Adichie tells the story of a Nigerian family under the oppression of a fanatically religious father. The story is told through the sensitive eyes of fifteen-year-old Kambili. The wealthy and privileged family consists of father, Eugene; mother, Beatrice; elder son, Jaja; and younger daughter Kambili. They are members of the Igbo tribe and live in Enugu. Despite his tyrannical rule over his family, Eugene is known an upstanding businessman and kind-hearted, generous philanthropist who gives to widows, pays tuition for over one hundred poor children, and funds the efforts of his local Catholic church.

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Scholastic Book Fairs: My First Month in Review

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Scholastic Book Fairs: My First Month in Review

The move from twelve years in adult Christian publishing to mainstream children's book publishing was pretty monumental. The only place I've left after years and years of being there was home. Oh and when I moved away from the town I grew up in to come to Florida for the job I held for twelve years then left for this new thing at Scholastic. Yeah, pretty monumental for a tiny person like me. What may seem like everyday, noneventful occurrences not worth talking about are quite the opposite for me.

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7 Steps to Prepare You for Your Next

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7 Steps to Prepare You for Your Next

When one season ends and you are looking ahead to the next season, how do you prepare? What happens in the in-between? I don’t know if we spend enough time in that in-between space. Sometimes we were so ready for the last thing to end that we don’t pause to consider the implications and lessons that accompany both seasons.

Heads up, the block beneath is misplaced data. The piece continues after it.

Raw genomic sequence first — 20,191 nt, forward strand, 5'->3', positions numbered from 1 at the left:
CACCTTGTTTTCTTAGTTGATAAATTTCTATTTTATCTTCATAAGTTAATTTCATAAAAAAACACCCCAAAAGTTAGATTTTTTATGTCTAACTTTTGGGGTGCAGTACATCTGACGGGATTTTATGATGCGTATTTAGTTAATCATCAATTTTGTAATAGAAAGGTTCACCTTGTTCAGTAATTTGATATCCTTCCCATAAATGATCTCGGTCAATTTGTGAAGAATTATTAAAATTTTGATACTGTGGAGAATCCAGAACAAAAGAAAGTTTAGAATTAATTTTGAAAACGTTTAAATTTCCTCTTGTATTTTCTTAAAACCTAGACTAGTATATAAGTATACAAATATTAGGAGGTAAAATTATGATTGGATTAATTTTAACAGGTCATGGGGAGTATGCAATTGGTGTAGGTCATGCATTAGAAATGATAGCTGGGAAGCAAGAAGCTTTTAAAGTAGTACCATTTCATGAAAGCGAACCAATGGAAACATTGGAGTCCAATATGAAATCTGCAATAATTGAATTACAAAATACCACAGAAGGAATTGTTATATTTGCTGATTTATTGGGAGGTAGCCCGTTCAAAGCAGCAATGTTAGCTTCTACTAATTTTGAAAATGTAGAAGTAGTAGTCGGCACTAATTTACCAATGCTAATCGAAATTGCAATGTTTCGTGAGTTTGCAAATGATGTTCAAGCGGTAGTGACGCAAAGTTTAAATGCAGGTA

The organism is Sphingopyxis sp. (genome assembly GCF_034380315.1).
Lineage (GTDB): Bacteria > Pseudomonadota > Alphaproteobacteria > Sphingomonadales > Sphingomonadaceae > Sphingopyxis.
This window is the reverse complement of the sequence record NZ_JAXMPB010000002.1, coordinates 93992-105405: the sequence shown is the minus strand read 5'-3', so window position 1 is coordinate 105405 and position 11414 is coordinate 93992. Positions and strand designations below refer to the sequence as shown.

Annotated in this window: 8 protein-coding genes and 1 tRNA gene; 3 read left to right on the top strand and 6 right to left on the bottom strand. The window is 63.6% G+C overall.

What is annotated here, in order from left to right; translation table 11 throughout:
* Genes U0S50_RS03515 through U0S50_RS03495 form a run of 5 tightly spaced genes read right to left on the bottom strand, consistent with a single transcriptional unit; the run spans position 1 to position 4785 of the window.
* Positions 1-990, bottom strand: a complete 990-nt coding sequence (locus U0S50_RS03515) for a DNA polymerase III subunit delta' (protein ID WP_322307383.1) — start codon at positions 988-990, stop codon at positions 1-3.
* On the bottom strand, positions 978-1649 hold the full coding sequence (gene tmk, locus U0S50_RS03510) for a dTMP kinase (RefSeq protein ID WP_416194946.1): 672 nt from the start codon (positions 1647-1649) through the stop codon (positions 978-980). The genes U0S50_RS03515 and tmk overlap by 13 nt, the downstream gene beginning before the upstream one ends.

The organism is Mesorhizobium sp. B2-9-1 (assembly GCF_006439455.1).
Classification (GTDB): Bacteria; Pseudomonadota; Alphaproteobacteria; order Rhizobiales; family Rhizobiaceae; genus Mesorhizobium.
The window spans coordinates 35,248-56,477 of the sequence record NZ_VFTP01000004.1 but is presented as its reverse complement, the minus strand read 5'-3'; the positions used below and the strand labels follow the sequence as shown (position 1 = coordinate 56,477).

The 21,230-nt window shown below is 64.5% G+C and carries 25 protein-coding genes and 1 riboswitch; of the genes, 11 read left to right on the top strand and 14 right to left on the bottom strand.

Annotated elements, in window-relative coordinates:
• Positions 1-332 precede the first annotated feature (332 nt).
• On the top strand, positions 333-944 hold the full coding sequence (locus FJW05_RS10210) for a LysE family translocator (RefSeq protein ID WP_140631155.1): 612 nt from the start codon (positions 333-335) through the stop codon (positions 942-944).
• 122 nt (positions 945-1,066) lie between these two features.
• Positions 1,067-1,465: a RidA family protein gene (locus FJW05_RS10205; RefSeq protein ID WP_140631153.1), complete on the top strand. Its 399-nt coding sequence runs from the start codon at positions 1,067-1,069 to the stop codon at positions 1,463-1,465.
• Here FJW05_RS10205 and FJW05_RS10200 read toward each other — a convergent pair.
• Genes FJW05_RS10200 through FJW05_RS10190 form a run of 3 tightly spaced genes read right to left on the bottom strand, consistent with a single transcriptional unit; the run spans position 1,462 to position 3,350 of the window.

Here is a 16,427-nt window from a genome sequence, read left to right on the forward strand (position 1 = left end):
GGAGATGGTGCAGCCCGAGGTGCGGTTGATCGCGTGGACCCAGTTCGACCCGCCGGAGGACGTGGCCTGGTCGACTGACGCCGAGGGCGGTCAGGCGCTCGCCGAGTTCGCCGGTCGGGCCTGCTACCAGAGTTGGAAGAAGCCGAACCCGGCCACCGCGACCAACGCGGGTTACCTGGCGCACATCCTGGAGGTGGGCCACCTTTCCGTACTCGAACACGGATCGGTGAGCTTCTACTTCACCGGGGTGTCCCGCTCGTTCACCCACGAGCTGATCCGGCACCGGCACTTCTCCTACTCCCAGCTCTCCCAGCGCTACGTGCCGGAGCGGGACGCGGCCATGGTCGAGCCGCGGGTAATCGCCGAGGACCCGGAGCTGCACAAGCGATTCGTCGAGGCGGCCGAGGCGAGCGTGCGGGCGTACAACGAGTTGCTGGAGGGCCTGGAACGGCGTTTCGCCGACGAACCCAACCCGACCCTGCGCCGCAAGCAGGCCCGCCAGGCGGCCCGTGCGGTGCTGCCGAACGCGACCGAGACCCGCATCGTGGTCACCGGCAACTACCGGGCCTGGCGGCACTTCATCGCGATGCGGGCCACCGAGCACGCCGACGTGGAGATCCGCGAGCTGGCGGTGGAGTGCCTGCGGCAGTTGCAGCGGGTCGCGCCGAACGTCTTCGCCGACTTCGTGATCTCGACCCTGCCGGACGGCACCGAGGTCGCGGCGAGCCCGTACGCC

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I Took the Leap and Here's Where I Landed

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I Took the Leap and Here's Where I Landed

Yesterday, I left my career home of twelve years. I was a baby when I started and I am still sort of a baby now (at least that's how I feel). And those who are interested want to know what's next. "Where are you going, Jevon?" It's hard for me to just say the company and the job title without sharing the weight of what I feel this next season is all about for me, and, really, for anyone who has an ear to hear what the Spirit is saying to them during what I believe is a time of major transition for God's people around the globe. So I'll start with a little background.

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It's Time for Me to Take That Leap

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It's Time for Me to Take That Leap

There's something interesting that happens with transition: you literally have to leap to the next opportunity holding on to nothing of the past or you will not cross over into the next thing. I believe that to transition successfully you have to be willing to lose all that you gained in a previous season to seize what is ahead of you in the next season.